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• Find your chemistry using the Spectral Analysis Search application by:

• John A. Zenkner (BSc Geology, MSc Geochemistry, Research Student)

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Where:London, United Kingdom Email1:jzenkn01@mail.bbk.ac.uk Web:Pascal

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Let's try an example of an unknow signal that is extracted from multiple signals contained within the PASCAL library database.

example1

The information displayed includes signal values attributed to Chlorophyll and Gypsum; if the signal sample contains all this data, the probability of these two components as a 'mixture sample set' are high.
The following chart derived from these data emphasises this relationship. The chart is produced by clicking on the 'magnifying lens' icon.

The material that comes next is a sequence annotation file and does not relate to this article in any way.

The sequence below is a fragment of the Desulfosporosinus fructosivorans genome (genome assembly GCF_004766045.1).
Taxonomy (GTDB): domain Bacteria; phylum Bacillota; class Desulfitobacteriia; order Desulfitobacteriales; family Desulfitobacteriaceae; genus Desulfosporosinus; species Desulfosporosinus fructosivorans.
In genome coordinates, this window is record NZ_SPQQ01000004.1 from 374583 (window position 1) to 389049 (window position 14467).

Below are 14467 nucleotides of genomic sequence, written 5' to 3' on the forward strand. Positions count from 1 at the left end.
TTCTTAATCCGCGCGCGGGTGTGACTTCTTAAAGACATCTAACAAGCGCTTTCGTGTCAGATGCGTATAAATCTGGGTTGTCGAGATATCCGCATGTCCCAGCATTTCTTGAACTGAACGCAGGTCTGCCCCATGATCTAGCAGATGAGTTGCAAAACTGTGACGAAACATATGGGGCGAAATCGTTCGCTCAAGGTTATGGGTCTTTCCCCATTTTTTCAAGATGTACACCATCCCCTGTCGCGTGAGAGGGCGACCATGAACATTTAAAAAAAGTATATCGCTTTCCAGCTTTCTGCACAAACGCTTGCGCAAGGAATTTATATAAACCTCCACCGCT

example2

Another example of mixed sets...
example3
We plot the data by clicking on the 'magnifying lens' icon and 'cleaning' some of the data (right click on the legend to eliminate sets).
example4
The sample, if all these data points represent it, show a potential mixture of kaolinite, gypsum, bassanite and....chlorophyll 'A'! This capability brings a new sample from 4 existing samples in the database, no need to have a sample in the library representing a gypsum-chlorophyll set, but we have found this new sample by querying different sets already contained within the library database to create a new one!
Another very interesting correlation is the overlapping of data points between gypsum and bassanite, when looking closely at the graphs...
PS: this is by no means a real example of a 'sample set' but only a demonstration of the system capabilities. Your interpretation is the final word!
example5example6

Both are hydrated calcium sulphates sharing many points except 2.21µn, which is absent from bassanite.


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